Friday, June 18, 2010

Garh Bairat - Pandava's Abode in Exile

Garh Bairat - once Agyatwas shelter of Pandavas in urgent need of Revival from Ruins

Whole of Jaunsar Bawar is replete with tails of the bravery of the Pandavas. Different places have unique accounts about their life in the area. Geo-physical evidences cited by locals, provide details about their journey and the times spent here. Lakha Mandal, Gora Ghati, Shiddi Village, Dungyara, Charata, Kalsi, etc have been differently linked to the Pandavas.
However, amidst all this one place distinctly stand out, as it has not only a number stories associated with it, but there is a heap of architectural evidence which are lying in ruins. Known as Garh Bairat, the ruins of a mountain top Fort have fallen walls and grounded structures spread out seeking attention of the world. Now a deserted place, the old glory must be dazzled watching cattle use it as a care-free fodder hunting ground.
The critical significance of this Garh Bairat fort is demonstrated in the fact that the Pandava's used this place to secretly spend their one year's hiding in exile, called “Agyatwas”. This one year was very crucial for the Pandavas . As the story goes, had anyone found them out during this period, the 13th year of their exile, the Pandavas would have been required to again go through an exile of 12 years plus one year of Agyatwas.
No wonder the Pandavas chose king Bairat’s kingdom near modern day town of Nagthat to fulfill their part of commitment. The kingdom was highly difficult to access with its deep and trecheriuos drenches in the mountainous terrains of Jaunsar Bawar. To the southern and eastern side of this area lies the Yamuna and to the west river Amlawa. The altitude of about 2500 metres above sea-level, made it perhaps an ideal place for the Pandavas. Not so far from Kalsi, the gateway to the area, the Garh Bairat provided an opportunity to the Pandavas to keep an eye on the movements and efforts of Kauravas to locate and find them. It is said that the Place was a Fort - cum - Palace of Raja Bairat after whom the place drew its name. Located at hill-top called “Garh Bairat Ka Teema’, the fallen Palace walls and court-yards show that the Fort-cum-palace must have been a grand structure even by today’s standards. The large-scale use of cut-stones in square shaped complex shows as to how developed was the architecture of those days. These stones are strewn all around upto a distance of about 100 feet on the mountain slope.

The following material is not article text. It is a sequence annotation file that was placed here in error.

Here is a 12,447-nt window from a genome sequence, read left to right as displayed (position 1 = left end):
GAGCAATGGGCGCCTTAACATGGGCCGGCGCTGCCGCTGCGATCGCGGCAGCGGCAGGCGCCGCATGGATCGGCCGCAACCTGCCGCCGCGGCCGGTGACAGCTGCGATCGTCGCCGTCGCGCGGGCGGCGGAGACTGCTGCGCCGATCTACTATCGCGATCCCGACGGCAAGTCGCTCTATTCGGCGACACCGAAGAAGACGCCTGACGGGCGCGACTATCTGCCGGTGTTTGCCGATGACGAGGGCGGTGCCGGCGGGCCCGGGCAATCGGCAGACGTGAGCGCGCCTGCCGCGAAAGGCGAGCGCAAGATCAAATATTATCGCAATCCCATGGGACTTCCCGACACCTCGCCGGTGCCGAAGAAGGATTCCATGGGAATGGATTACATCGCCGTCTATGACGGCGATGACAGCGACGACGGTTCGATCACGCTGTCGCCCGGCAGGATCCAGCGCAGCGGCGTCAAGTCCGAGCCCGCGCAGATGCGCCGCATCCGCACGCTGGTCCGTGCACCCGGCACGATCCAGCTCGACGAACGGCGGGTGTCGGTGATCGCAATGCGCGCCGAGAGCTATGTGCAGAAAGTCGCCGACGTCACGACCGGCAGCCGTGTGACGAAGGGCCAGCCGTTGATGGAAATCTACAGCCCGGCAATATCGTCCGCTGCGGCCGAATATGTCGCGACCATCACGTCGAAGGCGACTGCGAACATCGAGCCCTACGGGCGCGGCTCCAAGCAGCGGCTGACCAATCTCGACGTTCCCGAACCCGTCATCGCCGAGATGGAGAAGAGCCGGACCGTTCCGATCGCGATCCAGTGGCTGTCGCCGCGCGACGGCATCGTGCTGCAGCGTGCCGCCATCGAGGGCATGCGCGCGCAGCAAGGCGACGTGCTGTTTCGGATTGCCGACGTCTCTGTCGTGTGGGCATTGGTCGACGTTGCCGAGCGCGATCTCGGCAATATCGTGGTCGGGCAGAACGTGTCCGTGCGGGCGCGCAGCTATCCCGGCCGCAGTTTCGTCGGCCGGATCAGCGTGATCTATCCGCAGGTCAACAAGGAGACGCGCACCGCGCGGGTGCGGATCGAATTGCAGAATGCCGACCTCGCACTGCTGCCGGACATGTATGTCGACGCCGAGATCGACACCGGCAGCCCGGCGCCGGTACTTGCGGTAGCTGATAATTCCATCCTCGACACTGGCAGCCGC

Security Bay
Further down hill there is a discernible trace of a security bay/drench about 20 feet wide and even today has a depth of about five feet. It must have had a much higher depth in those days. This bay is dug all around the Palace at a distance of about 100 mteres from main palace wall. With time, significant part of the drench have been filled up by land slides/debris. It was perhaps strategically dug with a view to make this spot more secured as any visitor was first required to go down and then climb out of the bay if he wanted to approach the palace. The Bay was guarded by Security Posts on all Four corners of the Palace. Each Post was separated by distance of approximately 200 feet in such a way that one Post could communicate with two posts on iether side.

10 Feet wide path-way to connect Four-Corners
There are traces of about 10 feet wide path-way on the pattern of the Great Wall of China interlinking the security posts. This perhaps facilitated smooth troop movements in case of need.

The Great Well
A very significant feature of the Garh Bairat fort is its Great Well. This has been built with bricks akin to ones described in Indus valley sites. The Well is said to have been dug down to the level of river Yamuna, a depth of about 2000 metres! Sadly, the well is now left with a depth of only about five feet. Over centuries of isolation and neglect, the Well seems to have been covered to a great extent by erosion coupled a delibrate effort of local inhabitants, basically agrarian society, to safeguard their cattle roaming about from falling into the great depth of the Well.

The Lord Mashasu destroys Samu Sah, a wicked Ruler
A folklore song of Pahadi Diwali tells the story of a cruel king of this place, named Samu Sah. His appetite for human-milk made kids of the region die of hunger. On prayers of local populace God Mahasu caused the end of evil king Samu Sah. In reverence to the Lord a second Temple of the God Mahasu, after the First one at Hanol, was set up at the nearby village of Thaina.
The ruins very much clamour for more studies, research and of course better upkeep and above all its revival.

Here is a video clip of a recent visit to the historical site :

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